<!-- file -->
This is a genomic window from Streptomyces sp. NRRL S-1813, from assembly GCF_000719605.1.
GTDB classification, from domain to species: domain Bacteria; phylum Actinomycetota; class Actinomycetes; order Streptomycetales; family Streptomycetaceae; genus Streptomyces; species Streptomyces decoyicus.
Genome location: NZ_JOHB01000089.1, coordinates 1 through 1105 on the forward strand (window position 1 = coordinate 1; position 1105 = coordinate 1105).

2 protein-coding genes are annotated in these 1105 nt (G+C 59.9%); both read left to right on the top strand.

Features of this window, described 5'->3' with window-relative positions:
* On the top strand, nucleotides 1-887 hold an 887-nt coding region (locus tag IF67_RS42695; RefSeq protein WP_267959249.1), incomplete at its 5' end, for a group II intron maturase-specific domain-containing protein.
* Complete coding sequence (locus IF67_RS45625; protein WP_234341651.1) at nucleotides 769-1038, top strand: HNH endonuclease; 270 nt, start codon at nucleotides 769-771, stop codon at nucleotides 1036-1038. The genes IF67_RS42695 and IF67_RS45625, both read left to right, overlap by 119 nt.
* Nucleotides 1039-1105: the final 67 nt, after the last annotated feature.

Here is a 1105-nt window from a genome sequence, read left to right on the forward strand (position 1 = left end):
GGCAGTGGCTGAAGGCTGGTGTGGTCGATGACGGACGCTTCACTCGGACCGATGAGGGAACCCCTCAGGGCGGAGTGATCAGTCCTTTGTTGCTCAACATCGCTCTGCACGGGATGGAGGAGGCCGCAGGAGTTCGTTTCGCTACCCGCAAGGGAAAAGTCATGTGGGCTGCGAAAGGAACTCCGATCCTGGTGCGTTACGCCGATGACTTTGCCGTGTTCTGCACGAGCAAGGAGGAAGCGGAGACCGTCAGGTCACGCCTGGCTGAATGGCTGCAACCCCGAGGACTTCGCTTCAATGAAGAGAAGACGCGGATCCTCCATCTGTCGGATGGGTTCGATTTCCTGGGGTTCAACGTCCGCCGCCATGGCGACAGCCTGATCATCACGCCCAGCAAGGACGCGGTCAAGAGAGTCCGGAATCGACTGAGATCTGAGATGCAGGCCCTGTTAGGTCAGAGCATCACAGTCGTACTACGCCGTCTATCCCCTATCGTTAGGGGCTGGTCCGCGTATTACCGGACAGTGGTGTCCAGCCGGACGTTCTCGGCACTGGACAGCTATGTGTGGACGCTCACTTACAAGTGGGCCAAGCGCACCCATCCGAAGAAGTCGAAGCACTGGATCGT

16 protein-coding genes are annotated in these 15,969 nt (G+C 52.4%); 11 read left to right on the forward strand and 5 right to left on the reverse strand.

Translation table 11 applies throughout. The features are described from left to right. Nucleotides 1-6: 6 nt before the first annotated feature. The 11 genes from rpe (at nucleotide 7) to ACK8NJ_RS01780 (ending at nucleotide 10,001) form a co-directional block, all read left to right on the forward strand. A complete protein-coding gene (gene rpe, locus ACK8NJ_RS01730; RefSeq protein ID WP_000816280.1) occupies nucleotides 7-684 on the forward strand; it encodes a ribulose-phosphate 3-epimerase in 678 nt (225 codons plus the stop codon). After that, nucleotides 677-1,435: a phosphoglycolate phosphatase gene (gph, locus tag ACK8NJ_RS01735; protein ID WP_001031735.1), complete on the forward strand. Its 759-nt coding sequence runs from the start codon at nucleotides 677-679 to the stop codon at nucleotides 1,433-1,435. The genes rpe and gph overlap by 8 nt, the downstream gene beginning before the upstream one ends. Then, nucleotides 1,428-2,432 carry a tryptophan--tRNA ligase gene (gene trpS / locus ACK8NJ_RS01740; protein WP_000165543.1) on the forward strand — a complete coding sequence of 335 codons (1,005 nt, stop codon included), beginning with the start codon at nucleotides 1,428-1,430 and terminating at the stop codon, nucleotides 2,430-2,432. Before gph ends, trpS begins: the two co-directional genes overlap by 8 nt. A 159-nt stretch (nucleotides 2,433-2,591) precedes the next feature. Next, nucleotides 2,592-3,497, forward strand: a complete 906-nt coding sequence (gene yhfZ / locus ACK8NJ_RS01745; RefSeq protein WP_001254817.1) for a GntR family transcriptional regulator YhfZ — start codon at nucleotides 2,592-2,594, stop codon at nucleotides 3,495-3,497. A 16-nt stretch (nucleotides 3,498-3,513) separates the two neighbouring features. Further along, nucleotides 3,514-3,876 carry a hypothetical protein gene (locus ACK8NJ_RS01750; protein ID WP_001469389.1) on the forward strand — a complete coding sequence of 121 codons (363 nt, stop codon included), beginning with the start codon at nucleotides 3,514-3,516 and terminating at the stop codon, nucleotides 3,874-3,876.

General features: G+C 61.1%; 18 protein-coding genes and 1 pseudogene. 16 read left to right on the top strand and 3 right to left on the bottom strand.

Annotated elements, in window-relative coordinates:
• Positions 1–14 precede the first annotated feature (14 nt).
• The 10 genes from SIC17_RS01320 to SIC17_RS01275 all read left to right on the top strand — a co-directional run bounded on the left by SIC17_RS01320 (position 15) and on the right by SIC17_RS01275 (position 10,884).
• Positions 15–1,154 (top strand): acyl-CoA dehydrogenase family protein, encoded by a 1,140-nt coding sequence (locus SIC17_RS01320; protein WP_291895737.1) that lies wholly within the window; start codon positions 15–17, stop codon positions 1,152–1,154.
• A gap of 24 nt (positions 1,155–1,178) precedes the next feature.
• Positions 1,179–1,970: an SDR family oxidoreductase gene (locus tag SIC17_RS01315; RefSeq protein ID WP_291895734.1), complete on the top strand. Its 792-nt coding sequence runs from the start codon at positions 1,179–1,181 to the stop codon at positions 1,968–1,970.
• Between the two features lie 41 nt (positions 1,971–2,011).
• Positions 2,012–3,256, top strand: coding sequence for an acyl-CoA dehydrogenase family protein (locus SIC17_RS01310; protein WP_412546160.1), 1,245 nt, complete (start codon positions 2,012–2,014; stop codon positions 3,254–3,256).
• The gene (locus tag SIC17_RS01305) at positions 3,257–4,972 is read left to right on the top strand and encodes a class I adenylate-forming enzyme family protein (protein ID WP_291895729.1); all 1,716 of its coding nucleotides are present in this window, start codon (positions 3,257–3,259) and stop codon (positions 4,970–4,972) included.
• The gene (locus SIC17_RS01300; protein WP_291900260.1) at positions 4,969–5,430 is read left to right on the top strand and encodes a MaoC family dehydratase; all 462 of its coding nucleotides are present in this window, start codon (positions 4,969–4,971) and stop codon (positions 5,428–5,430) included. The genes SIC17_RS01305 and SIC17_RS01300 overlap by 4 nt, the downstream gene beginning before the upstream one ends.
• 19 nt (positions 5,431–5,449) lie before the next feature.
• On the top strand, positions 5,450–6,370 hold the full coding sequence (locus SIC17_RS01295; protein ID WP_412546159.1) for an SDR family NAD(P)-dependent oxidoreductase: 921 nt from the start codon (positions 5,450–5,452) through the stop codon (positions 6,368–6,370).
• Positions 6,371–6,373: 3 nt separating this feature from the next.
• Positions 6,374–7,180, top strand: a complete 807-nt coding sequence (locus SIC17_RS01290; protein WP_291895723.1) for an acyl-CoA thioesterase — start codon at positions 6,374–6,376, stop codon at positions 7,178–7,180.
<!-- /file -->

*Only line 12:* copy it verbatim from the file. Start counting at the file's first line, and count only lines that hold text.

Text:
Translation table 11 applies throughout. The features are described from left to right. Nucleotides 1-6: 6 nt before the first annotated feature. The 11 genes from rpe (at nucleotide 7) to ACK8NJ_RS01780 (ending at nucleotide 10,001) form a co-directional block, all read left to right on the forward strand. A complete protein-coding gene (gene rpe, locus ACK8NJ_RS01730; RefSeq protein ID WP_000816280.1) occupies nucleotides 7-684 on the forward strand; it encodes a ribulose-phosphate 3-epimerase in 678 nt (225 codons plus the stop codon). After that, nucleotides 677-1,435: a phosphoglycolate phosphatase gene (gph, locus tag ACK8NJ_RS01735; protein ID WP_001031735.1), complete on the forward strand. Its 759-nt coding sequence runs from the start codon at nucleotides 677-679 to the stop codon at nucleotides 1,433-1,435. The genes rpe and gph overlap by 8 nt, the downstream gene beginning before the upstream one ends. Then, nucleotides 1,428-2,432 carry a tryptophan--tRNA ligase gene (gene trpS / locus ACK8NJ_RS01740; protein WP_000165543.1) on the forward strand — a complete coding sequence of 335 codons (1,005 nt, stop codon included), beginning with the start codon at nucleotides 1,428-1,430 and terminating at the stop codon, nucleotides 2,430-2,432. Before gph ends, trpS begins: the two co-directional genes overlap by 8 nt. A 159-nt stretch (nucleotides 2,433-2,591) precedes the next feature. Next, nucleotides 2,592-3,497, forward strand: a complete 906-nt coding sequence (gene yhfZ / locus ACK8NJ_RS01745; RefSeq protein WP_001254817.1) for a GntR family transcriptional regulator YhfZ — start codon at nucleotides 2,592-2,594, stop codon at nucleotides 3,495-3,497. A 16-nt stretch (nucleotides 3,498-3,513) separates the two neighbouring features. Further along, nucleotides 3,514-3,876 carry a hypothetical protein gene (locus ACK8NJ_RS01750; protein ID WP_001469389.1) on the forward strand — a complete coding sequence of 121 codons (363 nt, stop codon included), beginning with the start codon at nucleotides 3,514-3,516 and terminating at the stop codon, nucleotides 3,874-3,876.